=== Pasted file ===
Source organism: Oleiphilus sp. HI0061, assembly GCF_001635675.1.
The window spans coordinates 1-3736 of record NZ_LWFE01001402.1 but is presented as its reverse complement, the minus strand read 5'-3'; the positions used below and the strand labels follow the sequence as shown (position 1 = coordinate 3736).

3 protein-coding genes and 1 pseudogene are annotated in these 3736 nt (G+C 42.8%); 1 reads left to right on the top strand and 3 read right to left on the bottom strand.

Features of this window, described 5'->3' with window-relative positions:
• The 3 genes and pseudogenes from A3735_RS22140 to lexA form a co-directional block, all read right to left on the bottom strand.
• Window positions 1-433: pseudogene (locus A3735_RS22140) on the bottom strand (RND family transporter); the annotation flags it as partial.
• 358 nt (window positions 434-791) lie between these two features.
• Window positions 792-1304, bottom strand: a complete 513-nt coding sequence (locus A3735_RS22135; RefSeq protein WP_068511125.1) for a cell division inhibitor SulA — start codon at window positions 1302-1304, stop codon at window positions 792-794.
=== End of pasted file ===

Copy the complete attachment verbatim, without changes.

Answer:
Source organism: Oleiphilus sp. HI0061, assembly GCF_001635675.1.
The window spans coordinates 1-3736 of record NZ_LWFE01001402.1 but is presented as its reverse complement, the minus strand read 5'-3'; the positions used below and the strand labels follow the sequence as shown (position 1 = coordinate 3736).

3 protein-coding genes and 1 pseudogene are annotated in these 3736 nt (G+C 42.8%); 1 reads left to right on the top strand and 3 read right to left on the bottom strand.

Features of this window, described 5'->3' with window-relative positions:
• The 3 genes and pseudogenes from A3735_RS22140 to lexA form a co-directional block, all read right to left on the bottom strand.
• Window positions 1-433: pseudogene (locus A3735_RS22140) on the bottom strand (RND family transporter); the annotation flags it as partial.
• 358 nt (window positions 434-791) lie between these two features.
• Window positions 792-1304, bottom strand: a complete 513-nt coding sequence (locus A3735_RS22135; RefSeq protein WP_068511125.1) for a cell division inhibitor SulA — start codon at window positions 1302-1304, stop codon at window positions 792-794.